Like Americans around the world, I will never forget the horrific images of a plane smashing into the second tower of the World Trade Center on September 11, 2001.
This was no accident, I thought to myself as I sat glued to the TV that day. America was under attack and would be forever changed.
Ten years later, Americans nationwide will gather and pay tribute to the nearly 3,000 victims that were murdered in New York City, Washington, D.C. and Shanksville, Pennsylvania. Of these victims, 403 were New York City firefighters and police officers. We will also pay tribute to the brave military personnel who made the ultimate sacrifice in ensuring that those responsible for the attacks would be brought to justice and that similar attacks would never happen again.
This year is especially poignant for us because of the killing of the mastermind of those attacks, Osama bin Laden. His demise marked a substantial victory against those that want to destroy Western Civilization values. But we know his death is not the end of terrorism or even the beginning of the end.
Our world is much different today than it was on September 11, 2001. We can feel it at the airport standing in security lines. We can hear it on the radio, where the latest bombing in the Middle East or Europe seems to get lost in the jumble of sports and updates on the latest celebrity wedding. We can see it on the news, where almost every other story is about America’s staggering unemployment, political gridlock and financial turmoil.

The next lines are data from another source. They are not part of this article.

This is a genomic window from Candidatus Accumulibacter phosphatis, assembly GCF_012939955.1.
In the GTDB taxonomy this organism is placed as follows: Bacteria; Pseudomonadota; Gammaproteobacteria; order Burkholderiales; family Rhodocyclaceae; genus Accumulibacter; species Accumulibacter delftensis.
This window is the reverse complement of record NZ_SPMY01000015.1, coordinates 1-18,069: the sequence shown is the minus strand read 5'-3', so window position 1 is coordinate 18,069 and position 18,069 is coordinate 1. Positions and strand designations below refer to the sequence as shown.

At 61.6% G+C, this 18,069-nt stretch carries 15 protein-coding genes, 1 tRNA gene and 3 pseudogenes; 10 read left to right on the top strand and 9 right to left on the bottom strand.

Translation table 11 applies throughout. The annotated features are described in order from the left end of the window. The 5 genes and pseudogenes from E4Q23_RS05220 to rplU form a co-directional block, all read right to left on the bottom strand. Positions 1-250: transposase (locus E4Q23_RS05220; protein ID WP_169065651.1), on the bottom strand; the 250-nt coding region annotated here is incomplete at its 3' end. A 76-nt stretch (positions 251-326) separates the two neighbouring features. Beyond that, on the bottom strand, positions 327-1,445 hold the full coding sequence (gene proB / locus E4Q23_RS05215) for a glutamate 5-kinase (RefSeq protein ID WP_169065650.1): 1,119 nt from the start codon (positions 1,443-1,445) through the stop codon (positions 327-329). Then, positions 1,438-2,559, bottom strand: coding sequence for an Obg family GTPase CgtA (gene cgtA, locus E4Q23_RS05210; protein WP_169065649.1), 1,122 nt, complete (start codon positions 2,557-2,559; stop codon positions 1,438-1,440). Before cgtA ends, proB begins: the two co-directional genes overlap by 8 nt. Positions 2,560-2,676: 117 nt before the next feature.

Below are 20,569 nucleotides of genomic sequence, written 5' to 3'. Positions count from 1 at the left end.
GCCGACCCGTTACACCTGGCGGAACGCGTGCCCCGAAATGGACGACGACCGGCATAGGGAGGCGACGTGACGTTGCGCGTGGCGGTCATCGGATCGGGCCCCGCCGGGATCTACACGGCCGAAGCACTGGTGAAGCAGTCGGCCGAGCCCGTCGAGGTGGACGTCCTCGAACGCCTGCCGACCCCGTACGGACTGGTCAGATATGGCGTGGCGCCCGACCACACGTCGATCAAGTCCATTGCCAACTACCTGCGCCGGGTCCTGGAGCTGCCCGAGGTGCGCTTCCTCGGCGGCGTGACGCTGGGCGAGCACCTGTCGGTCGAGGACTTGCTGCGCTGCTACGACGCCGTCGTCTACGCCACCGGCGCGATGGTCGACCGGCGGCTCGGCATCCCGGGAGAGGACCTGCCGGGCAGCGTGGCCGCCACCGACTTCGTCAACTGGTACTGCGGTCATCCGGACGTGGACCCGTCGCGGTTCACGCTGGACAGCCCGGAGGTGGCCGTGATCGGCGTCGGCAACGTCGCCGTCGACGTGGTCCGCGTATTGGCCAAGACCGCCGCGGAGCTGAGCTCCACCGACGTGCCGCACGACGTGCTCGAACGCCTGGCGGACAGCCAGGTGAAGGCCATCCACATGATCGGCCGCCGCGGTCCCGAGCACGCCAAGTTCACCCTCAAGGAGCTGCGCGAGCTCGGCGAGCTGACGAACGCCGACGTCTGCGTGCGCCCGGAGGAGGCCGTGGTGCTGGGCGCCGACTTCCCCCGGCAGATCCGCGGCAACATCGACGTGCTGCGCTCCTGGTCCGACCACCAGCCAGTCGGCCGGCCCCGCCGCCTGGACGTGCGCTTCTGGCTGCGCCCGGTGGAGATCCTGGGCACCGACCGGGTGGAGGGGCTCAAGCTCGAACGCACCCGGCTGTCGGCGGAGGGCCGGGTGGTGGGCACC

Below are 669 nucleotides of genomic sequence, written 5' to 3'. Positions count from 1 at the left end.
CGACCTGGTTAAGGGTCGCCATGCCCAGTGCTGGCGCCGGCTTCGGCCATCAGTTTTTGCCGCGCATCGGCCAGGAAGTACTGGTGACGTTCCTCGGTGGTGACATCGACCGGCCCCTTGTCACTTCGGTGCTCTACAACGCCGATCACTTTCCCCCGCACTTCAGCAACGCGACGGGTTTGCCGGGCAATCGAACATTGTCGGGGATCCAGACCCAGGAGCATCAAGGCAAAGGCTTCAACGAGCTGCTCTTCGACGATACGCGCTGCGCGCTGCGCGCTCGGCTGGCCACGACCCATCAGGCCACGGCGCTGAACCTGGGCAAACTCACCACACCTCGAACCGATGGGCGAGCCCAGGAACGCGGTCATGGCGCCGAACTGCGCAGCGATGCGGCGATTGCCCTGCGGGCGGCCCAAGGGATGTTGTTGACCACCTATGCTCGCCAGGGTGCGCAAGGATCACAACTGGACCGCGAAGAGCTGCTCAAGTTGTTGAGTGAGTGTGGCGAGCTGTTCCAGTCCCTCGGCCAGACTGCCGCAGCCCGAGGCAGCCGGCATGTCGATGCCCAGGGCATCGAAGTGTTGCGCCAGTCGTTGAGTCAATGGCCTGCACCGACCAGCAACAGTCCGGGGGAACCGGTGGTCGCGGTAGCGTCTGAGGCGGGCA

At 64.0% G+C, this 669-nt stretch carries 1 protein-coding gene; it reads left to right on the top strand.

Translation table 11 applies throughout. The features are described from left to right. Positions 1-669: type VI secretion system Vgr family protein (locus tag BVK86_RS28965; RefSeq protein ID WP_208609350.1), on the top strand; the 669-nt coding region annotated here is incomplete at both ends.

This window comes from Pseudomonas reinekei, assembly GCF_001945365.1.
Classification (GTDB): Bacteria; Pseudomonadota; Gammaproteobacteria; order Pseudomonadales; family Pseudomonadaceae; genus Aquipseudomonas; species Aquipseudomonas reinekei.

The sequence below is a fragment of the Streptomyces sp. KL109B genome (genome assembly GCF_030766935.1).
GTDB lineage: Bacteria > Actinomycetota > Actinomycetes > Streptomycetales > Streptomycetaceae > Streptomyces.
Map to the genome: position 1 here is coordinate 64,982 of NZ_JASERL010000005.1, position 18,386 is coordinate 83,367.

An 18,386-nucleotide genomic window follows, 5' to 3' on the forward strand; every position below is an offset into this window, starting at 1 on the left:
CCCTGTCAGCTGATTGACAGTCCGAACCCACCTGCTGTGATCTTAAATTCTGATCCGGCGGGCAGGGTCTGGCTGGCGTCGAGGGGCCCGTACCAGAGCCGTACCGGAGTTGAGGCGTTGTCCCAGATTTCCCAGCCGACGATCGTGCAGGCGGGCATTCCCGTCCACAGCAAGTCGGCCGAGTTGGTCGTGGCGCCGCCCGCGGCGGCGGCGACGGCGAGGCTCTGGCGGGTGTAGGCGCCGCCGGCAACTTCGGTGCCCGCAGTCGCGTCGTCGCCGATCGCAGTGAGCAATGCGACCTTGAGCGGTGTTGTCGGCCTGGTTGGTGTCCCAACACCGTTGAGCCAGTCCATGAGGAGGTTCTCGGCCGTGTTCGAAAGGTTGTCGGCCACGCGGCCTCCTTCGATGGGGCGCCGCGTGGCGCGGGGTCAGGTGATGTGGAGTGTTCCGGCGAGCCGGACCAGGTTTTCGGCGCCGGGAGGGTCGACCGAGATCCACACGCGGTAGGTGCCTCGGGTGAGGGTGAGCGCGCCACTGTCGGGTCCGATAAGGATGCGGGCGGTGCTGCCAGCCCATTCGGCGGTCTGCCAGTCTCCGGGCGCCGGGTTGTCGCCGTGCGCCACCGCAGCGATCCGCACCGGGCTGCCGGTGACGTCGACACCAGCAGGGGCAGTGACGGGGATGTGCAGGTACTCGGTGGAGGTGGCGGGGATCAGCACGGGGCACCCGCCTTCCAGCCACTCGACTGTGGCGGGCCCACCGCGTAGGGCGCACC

How did our parents and grandparents get through momentous events like the Great Depression and World War II? I believe the great American ideals of perseverance, faith, and a love of freedom played a major role. It was these values that were reinvigorated ten years ago. I remember seeing the Stars and Stripes being proudly displayed everywhere, neighbors volunteering their time and resources to help the victims, and a people roused with a righteous passion to defeat terrorism no matter the cost.
It was this type of response that led to the Allied victory of World War II, and it is this type of “Greatest Generation” response we need if we are to ultimately triumph over freedom’s enemies. As a nation we can individually respond by participating in the “September 11 Fly the Flag Campaign” where every home, office, and store displays an American flag, no matter how small. We can also wear a flag pin on our clothing and display one on our cars. Not only would this simple act of patriotism honor our country, it would also recall the days immediately after September 11 where we came together not as a member of a race, class or political party, but as Americans.
We must tell our children what September 11 meant to us and how they can help make our country stronger. As Ronald Reagan once said,
“Freedom is never more than one generation away from extinction. We didn’t pass it to our children in the bloodstream. It must be fought for, protected, and handed on for them to do the same…”
My desire is for each American to attend a “9-11” event in their community. Let us honor the victims, pray for the continued safety of our troops on the battlefield, and recommit ourselves to defending liberty. As a nation conceived on the idea that all are created equal, we cannot afford to do any less.